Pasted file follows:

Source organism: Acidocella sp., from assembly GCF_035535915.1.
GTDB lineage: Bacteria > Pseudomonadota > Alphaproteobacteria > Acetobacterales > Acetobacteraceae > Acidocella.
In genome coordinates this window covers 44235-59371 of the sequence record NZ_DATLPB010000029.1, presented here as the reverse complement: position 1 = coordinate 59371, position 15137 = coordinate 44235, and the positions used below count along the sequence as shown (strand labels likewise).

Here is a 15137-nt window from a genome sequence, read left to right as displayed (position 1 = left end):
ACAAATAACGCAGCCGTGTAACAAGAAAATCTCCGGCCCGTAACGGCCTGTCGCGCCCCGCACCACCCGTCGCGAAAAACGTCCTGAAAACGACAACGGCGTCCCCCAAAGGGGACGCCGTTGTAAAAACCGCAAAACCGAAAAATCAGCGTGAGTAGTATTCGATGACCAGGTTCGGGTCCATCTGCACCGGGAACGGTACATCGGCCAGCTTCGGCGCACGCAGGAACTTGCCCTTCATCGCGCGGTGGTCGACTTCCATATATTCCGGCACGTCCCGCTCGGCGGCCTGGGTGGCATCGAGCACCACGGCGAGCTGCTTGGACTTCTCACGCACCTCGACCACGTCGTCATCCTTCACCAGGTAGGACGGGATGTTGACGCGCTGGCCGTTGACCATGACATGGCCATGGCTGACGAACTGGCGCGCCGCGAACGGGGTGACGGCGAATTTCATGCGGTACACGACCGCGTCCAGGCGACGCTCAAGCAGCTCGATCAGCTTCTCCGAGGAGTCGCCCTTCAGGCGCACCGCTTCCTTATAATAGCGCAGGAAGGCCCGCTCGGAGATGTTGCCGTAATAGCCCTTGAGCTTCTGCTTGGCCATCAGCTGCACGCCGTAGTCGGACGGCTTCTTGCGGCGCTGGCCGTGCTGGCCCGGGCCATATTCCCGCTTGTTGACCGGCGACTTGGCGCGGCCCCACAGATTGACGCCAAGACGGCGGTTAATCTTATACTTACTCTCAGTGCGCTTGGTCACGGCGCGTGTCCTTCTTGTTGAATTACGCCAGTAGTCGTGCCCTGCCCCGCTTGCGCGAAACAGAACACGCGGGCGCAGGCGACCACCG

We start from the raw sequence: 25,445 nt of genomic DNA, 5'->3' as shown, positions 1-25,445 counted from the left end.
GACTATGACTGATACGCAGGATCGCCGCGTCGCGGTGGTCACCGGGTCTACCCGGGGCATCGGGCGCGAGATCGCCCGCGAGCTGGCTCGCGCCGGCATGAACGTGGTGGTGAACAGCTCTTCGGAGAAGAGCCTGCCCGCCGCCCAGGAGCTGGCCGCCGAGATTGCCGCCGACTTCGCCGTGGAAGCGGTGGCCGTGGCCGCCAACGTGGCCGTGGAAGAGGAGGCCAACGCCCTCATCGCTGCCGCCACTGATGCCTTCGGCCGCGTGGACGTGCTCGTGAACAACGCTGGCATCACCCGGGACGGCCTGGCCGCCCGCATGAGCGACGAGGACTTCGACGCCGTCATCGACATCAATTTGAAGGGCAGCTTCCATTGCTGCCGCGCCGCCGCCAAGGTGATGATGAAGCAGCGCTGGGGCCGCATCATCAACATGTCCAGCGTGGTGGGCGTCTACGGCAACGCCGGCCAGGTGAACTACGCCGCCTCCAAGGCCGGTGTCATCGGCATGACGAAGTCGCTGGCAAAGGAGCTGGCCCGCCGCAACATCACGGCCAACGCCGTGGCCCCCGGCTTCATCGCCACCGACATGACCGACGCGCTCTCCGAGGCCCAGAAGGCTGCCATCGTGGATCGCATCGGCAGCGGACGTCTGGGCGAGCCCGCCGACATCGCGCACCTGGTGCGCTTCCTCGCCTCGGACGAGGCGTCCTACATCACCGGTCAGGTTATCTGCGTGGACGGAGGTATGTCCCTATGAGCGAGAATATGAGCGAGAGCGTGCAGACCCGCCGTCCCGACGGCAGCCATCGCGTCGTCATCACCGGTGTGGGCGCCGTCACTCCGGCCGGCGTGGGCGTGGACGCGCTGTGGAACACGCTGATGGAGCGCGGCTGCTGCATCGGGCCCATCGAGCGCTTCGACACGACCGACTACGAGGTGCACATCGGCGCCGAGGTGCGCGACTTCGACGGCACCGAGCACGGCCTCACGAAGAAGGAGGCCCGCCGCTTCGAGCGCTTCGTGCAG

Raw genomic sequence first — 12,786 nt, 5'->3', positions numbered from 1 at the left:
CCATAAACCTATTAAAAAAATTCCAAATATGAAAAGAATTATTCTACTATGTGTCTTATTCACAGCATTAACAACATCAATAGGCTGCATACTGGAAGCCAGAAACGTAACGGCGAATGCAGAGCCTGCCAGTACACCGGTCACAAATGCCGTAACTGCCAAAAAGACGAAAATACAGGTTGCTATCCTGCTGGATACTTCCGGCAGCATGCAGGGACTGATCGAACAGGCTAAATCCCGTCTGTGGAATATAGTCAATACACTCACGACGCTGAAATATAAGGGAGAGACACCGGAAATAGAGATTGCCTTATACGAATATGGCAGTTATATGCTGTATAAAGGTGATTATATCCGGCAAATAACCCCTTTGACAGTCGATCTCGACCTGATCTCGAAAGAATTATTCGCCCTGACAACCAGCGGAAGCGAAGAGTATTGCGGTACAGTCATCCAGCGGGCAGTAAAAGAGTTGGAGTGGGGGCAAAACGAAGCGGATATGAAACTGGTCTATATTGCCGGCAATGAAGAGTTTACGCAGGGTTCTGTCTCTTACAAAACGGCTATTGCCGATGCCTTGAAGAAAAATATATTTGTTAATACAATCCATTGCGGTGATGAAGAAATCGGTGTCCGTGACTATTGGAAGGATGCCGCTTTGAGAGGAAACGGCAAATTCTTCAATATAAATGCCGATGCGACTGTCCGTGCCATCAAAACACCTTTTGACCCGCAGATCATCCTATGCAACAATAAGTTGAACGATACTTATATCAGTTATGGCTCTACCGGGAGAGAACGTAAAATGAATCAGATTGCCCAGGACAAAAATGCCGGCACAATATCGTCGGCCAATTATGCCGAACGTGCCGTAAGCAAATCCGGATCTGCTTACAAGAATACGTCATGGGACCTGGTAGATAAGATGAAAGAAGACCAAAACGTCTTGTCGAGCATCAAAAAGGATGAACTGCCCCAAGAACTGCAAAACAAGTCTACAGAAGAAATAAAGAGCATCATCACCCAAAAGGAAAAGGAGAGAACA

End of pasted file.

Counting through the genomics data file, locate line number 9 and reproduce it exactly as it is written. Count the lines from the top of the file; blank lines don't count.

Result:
CCATAAACCTATTAAAAAAATTCCAAATATGAAAAGAATTATTCTACTATGTGTCTTATTCACAGCATTAACAACATCAATAGGCTGCATACTGGAAGCCAGAAACGTAACGGCGAATGCAGAGCCTGCCAGTACACCGGTCACAAATGCCGTAACTGCCAAAAAGACGAAAATACAGGTTGCTATCCTGCTGGATACTTCCGGCAGCATGCAGGGACTGATCGAACAGGCTAAATCCCGTCTGTGGAATATAGTCAATACACTCACGACGCTGAAATATAAGGGAGAGACACCGGAAATAGAGATTGCCTTATACGAATATGGCAGTTATATGCTGTATAAAGGTGATTATATCCGGCAAATAACCCCTTTGACAGTCGATCTCGACCTGATCTCGAAAGAATTATTCGCCCTGACAACCAGCGGAAGCGAAGAGTATTGCGGTACAGTCATCCAGCGGGCAGTAAAAGAGTTGGAGTGGGGGCAAAACGAAGCGGATATGAAACTGGTCTATATTGCCGGCAATGAAGAGTTTACGCAGGGTTCTGTCTCTTACAAAACGGCTATTGCCGATGCCTTGAAGAAAAATATATTTGTTAATACAATCCATTGCGGTGATGAAGAAATCGGTGTCCGTGACTATTGGAAGGATGCCGCTTTGAGAGGAAACGGCAAATTCTTCAATATAAATGCCGATGCGACTGTCCGTGCCATCAAAACACCTTTTGACCCGCAGATCATCCTATGCAACAATAAGTTGAACGATACTTATATCAGTTATGGCTCTACCGGGAGAGAACGTAAAATGAATCAGATTGCCCAGGACAAAAATGCCGGCACAATATCGTCGGCCAATTATGCCGAACGTGCCGTAAGCAAATCCGGATCTGCTTACAAGAATACGTCATGGGACCTGGTAGATAAGATGAAAGAAGACCAAAACGTCTTGTCGAGCATCAAAAAGGATGAACTGCCCCAAGAACTGCAAAACAAGTCTACAGAAGAAATAAAGAGCATCATCACCCAAAAGGAAAAGGAGAGAACA